Nominate Fido for Canine King & Queen

By: | September 7, 2017

It is a prestigious and rare honor to be nominated for the APA’s Canine King and Queen at our annual Canine Carnival. And it’s a tough job to do the nominating with 2,500+ adoptions happening at our Adoption Center each year. Not to mention we’ve been around for almost 100 years. Do the math…that’s a lot of dogs to pick from!

So, we had a brilliant idea! Why not let someone else do the nominating, that way we ensure not one dog is left behind! (That’s what we are all about here, isn’t it?!) This year’s King and Queen nominations for Canine Court are up to YOU! Anyone can nominate any dog! It can be your dog, a friend’s dog, a neighbor’s dog. Any breed. Any age. From anywhere. We don’t want to leave anyone out.

CJ

You can nominate your favorite canine companion HERE. Once a dog is nominated, people will vote for who they think should be this year’s King & Queen on our website. Each dog will receive its own webpage with an individual link to share with their pack for easily accessible voting.

Voting is simple and it will also help homeless pets at the Adoption Center. One vote = $1. Voting will begin on September 9th, so stay tuned!

Dallas

Voting is open from September 9th until September 22nd when the finalists are paired down to the 4 males and 4 females with the most votes. Finalist voting will then continue through 12:00pm on September 29th, though votes will no longer be publicly posted. The Grand Prize winners, Canine King and Queen, will be revealed on Sunday, October 1st at Canine Carnival. (P.S. Get your Carnival tickets HERE so you don’t miss the fun!)

Spread the word and best of luck to all of the nominees!

Sharing the Love

By: | July 18, 2017

Last month, the residents of Stonecrest at Clayton View received a very special delivery—three tiny cattle dog pups and three tabby kittens. “I had dogs as a child,” says resident Darlene Murray, shutting her eyes, stroking a 5-week-old foster puppy brought by the Animal Protective Association of Missouri (APA).

The APA’s FosterCare program was launched earlier this year and places animals still too young for permanent families into temporary foster homes. These animals, explains Ashton Keenan, FosterCare coordinator, include kittens and puppies anywhere from a few days to 8 weeks old. After that, they can be spayed or neutered and given to their ‘forever homes.’ Placing very young animals in foster homes also reduces exposure to illness during the early weeks of life and provides critical socialization. “This arrangement is a win-win situation for all involved,” Keenan says.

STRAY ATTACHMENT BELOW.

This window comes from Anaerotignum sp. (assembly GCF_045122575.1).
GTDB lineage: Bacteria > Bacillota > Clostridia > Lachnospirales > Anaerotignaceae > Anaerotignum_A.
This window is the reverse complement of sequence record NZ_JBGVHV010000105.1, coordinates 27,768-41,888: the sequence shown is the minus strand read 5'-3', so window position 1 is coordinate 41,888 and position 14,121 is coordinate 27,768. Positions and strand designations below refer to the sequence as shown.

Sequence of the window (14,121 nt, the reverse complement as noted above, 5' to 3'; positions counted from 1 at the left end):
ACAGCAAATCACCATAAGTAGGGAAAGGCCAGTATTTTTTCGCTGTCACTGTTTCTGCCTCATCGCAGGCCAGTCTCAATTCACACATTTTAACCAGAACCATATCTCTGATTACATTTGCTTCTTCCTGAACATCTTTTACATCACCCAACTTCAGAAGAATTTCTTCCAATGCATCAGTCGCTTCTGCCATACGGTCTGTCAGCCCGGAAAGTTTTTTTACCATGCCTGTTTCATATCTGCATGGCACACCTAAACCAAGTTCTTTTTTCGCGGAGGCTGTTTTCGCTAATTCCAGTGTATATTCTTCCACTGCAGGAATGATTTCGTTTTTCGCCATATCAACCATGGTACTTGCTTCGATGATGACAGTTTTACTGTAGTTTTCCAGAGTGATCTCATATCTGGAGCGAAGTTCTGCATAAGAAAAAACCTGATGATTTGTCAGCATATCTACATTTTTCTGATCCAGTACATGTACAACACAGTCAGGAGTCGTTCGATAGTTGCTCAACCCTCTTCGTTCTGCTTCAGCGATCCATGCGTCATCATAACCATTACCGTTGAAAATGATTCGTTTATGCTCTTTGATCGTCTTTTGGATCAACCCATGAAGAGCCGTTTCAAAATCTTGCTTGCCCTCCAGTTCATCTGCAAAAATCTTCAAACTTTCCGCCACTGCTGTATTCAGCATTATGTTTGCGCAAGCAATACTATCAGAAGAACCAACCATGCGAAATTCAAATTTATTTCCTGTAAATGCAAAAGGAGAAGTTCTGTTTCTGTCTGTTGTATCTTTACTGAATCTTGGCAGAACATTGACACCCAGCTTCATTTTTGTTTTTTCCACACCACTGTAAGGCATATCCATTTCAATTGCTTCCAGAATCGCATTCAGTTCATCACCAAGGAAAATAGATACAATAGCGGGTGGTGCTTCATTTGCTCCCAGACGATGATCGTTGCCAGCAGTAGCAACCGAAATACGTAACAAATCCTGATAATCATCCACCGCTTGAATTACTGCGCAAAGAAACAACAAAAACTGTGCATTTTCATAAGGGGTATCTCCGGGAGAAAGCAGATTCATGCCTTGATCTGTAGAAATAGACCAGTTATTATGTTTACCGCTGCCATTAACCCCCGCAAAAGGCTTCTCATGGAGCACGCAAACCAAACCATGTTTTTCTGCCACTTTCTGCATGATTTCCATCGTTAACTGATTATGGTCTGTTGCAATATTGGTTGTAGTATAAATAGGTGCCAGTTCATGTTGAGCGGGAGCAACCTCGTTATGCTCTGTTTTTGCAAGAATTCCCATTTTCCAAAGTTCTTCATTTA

Stonecrest, an assisted living and memory care facility, has hardly been without an animal since the program began. “Our residents love, love, love these pets,” says Erika Holmes, Stonecrest’s Vibrant Life director. “Not only do they make them happy, but if they are walking the puppies, they are getting exercise as well. The program is therapeutic for both body and soul.”

Laclede Groves, a Lutheran Senior Services community, also is an avid participant in the foster program. “It is so wonderful to see the pure joy on the residents’ faces,” says Kristina Wille, director of resident services. “Pets provide instant comfort and security, and for seniors who may have had pets all their lives, it makes a huge difference in their well-being.” Wille adds that Laclede Groves already had a partnership with APA through the organization’s PetReach initiative. That program—in existence for more than 30 years—has sent APA staff, volunteers and their pets (mostly dogs) into senior care facilities, psychiatric units, convalescent centers and children’s hospitals. Each dog is evaluated to make sure it is friendly and adaptable to new people and surroundings. “The heart of our mission is to bring people and pets together,” says Kim Brown, APA director of operations. “Life is so much richer for having an animal in it.”

Creve Coeur Assisted Living & Memory Care has participated in PetReach since it opened two years ago, and hosts a volunteer and their dog once a month. “Sometimes, it can be hard to engage [memory care residents],” says Tracy Hickman of the senior community’s activities department. “But they make a connection with the animals instantly. It’s amazing to see.”

Brown adds, “Not only is it comforting for seniors to pet the animals, but it also gives them an outlet to talk about the past and the pets they’ve owned. Everyone gathers around and it becomes the highlight of their day.” Brown says the APA is hoping to expand the PetReach program to include domestic violence shelters. The nonprofit already partners with area agencies to provide temporary care for pets of domestic violence victims.

Pictured at top: Resident Phil Likes with his new friend

Photo: Bill Barrett

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